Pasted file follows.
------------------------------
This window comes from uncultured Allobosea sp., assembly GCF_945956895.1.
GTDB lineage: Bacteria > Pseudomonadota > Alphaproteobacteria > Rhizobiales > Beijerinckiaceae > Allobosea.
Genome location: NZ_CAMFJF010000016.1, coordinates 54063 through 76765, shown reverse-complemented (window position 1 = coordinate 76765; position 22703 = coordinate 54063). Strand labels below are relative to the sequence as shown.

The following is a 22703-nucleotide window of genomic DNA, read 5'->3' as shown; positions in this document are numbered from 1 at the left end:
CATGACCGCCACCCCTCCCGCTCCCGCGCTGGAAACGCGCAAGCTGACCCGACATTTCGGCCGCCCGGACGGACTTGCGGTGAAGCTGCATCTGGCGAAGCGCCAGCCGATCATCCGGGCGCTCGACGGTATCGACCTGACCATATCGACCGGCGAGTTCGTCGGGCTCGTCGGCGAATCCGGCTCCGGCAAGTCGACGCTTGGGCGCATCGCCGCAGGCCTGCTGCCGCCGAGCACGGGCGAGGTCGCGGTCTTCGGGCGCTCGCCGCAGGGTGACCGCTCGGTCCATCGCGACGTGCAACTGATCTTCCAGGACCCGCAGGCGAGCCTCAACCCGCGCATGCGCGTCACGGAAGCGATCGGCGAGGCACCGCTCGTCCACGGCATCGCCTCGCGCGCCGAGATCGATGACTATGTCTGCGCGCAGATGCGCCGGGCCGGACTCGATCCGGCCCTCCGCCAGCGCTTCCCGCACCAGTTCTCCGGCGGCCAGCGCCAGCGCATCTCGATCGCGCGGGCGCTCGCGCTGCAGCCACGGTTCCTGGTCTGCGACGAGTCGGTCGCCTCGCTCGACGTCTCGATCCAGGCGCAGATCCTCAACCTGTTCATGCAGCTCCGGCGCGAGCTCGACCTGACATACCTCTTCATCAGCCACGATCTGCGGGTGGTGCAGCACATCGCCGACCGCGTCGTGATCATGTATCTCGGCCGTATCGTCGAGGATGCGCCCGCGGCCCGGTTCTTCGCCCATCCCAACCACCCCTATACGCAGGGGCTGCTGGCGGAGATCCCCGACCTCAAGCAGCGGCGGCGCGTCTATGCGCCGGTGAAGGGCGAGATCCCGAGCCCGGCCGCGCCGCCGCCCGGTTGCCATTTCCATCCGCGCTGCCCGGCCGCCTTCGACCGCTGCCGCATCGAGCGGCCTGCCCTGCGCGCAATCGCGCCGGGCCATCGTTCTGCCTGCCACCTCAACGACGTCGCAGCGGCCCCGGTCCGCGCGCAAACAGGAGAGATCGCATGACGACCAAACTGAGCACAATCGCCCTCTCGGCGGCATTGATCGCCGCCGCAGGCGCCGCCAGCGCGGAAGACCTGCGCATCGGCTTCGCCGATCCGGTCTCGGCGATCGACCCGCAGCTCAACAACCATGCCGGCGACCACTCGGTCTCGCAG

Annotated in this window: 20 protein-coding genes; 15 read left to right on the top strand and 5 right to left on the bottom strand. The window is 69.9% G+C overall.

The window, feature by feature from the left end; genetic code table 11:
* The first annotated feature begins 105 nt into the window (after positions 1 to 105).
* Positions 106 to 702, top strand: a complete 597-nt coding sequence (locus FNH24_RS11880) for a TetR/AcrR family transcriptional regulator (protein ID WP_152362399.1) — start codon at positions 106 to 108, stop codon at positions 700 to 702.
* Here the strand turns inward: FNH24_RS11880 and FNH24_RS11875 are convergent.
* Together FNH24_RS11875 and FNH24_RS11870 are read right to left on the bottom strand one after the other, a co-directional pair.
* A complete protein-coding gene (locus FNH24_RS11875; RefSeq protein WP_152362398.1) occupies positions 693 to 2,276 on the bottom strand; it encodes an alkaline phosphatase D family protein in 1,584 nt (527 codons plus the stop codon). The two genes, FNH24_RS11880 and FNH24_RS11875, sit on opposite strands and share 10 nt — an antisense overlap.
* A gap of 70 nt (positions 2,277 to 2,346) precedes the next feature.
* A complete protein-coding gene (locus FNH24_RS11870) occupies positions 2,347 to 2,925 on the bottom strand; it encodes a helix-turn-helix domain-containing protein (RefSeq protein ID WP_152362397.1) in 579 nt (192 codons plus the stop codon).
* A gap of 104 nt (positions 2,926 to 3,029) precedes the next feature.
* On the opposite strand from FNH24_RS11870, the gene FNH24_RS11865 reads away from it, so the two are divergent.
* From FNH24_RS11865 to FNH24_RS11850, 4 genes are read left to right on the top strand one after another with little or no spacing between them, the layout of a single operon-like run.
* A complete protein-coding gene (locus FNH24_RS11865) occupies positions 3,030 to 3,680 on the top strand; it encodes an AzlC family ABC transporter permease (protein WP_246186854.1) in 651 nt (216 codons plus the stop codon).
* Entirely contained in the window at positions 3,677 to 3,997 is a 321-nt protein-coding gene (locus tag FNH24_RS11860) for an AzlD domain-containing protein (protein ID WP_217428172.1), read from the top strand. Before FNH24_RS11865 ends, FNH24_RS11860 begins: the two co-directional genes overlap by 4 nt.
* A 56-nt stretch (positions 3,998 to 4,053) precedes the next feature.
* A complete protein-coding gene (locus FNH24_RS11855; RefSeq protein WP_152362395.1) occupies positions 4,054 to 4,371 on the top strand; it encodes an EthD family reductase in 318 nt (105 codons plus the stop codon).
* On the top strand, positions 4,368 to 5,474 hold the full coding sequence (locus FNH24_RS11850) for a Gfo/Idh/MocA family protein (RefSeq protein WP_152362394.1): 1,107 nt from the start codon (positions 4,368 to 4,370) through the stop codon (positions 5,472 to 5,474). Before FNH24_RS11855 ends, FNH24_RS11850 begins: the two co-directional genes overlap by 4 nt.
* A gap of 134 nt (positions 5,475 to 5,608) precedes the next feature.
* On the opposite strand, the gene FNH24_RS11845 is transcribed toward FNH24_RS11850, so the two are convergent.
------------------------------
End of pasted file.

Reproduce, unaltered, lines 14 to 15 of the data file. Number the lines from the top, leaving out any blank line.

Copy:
* A complete protein-coding gene (locus FNH24_RS11870) occupies positions 2,347 to 2,925 on the bottom strand; it encodes a helix-turn-helix domain-containing protein (RefSeq protein ID WP_152362397.1) in 579 nt (192 codons plus the stop codon).
* A gap of 104 nt (positions 2,926 to 3,029) precedes the next feature.